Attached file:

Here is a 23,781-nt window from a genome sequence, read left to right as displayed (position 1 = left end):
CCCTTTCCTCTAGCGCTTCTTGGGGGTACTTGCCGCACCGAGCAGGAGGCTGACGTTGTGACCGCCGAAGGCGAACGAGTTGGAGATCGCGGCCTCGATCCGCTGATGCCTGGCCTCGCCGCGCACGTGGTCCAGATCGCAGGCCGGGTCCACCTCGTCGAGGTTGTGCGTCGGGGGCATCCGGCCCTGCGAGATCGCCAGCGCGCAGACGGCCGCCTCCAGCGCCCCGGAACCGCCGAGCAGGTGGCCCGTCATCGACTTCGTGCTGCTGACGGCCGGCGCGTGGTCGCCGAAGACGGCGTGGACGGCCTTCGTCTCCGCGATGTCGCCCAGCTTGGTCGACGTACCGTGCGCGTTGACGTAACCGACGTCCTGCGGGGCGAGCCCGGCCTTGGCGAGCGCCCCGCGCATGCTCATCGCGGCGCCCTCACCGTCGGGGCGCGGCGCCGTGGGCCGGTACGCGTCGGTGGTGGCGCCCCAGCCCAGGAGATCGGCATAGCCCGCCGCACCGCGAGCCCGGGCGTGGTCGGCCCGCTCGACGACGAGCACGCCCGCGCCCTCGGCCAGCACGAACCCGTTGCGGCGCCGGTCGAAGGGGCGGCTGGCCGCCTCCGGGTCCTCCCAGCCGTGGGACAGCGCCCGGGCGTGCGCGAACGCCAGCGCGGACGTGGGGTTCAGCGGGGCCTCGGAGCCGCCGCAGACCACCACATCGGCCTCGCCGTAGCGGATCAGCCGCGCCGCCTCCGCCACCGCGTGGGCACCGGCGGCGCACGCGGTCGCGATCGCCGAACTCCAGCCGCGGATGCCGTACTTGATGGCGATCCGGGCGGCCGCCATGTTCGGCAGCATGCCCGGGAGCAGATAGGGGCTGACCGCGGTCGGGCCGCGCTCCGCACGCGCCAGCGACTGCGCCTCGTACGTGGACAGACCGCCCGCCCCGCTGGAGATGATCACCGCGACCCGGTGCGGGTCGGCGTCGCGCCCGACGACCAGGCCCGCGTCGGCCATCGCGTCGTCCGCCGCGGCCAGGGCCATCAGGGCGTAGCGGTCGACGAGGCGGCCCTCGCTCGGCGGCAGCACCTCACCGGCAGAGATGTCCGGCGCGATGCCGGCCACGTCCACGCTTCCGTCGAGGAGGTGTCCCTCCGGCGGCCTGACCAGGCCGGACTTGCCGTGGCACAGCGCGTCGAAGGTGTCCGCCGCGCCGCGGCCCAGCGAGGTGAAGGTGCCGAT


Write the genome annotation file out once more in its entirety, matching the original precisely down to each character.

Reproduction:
Here is a 23,781-nt window from a genome sequence, read left to right as displayed (position 1 = left end):
CCCTTTCCTCTAGCGCTTCTTGGGGGTACTTGCCGCACCGAGCAGGAGGCTGACGTTGTGACCGCCGAAGGCGAACGAGTTGGAGATCGCGGCCTCGATCCGCTGATGCCTGGCCTCGCCGCGCACGTGGTCCAGATCGCAGGCCGGGTCCACCTCGTCGAGGTTGTGCGTCGGGGGCATCCGGCCCTGCGAGATCGCCAGCGCGCAGACGGCCGCCTCCAGCGCCCCGGAACCGCCGAGCAGGTGGCCCGTCATCGACTTCGTGCTGCTGACGGCCGGCGCGTGGTCGCCGAAGACGGCGTGGACGGCCTTCGTCTCCGCGATGTCGCCCAGCTTGGTCGACGTACCGTGCGCGTTGACGTAACCGACGTCCTGCGGGGCGAGCCCGGCCTTGGCGAGCGCCCCGCGCATGCTCATCGCGGCGCCCTCACCGTCGGGGCGCGGCGCCGTGGGCCGGTACGCGTCGGTGGTGGCGCCCCAGCCCAGGAGATCGGCATAGCCCGCCGCACCGCGAGCCCGGGCGTGGTCGGCCCGCTCGACGACGAGCACGCCCGCGCCCTCGGCCAGCACGAACCCGTTGCGGCGCCGGTCGAAGGGGCGGCTGGCCGCCTCCGGGTCCTCCCAGCCGTGGGACAGCGCCCGGGCGTGCGCGAACGCCAGCGCGGACGTGGGGTTCAGCGGGGCCTCGGAGCCGCCGCAGACCACCACATCGGCCTCGCCGTAGCGGATCAGCCGCGCCGCCTCCGCCACCGCGTGGGCACCGGCGGCGCACGCGGTCGCGATCGCCGAACTCCAGCCGCGGATGCCGTACTTGATGGCGATCCGGGCGGCCGCCATGTTCGGCAGCATGCCCGGGAGCAGATAGGGGCTGACCGCGGTCGGGCCGCGCTCCGCACGCGCCAGCGACTGCGCCTCGTACGTGGACAGACCGCCCGCCCCGCTGGAGATGATCACCGCGACCCGGTGCGGGTCGGCGTCGCGCCCGACGACCAGGCCCGCGTCGGCCATCGCGTCGTCCGCCGCGGCCAGGGCCATCAGGGCGTAGCGGTCGACGAGGCGGCCCTCGCTCGGCGGCAGCACCTCACCGGCAGAGATGTCCGGCGCGATGCCGGCCACGTCCACGCTTCCGTCGAGGAGGTGTCCCTCCGGCGGCCTGACCAGGCCGGACTTGCCGTGGCACAGCGCGTCGAAGGTGTCCGCCGCGCCGCGGCCCAGCGAGGTGAAGGTGCCGAT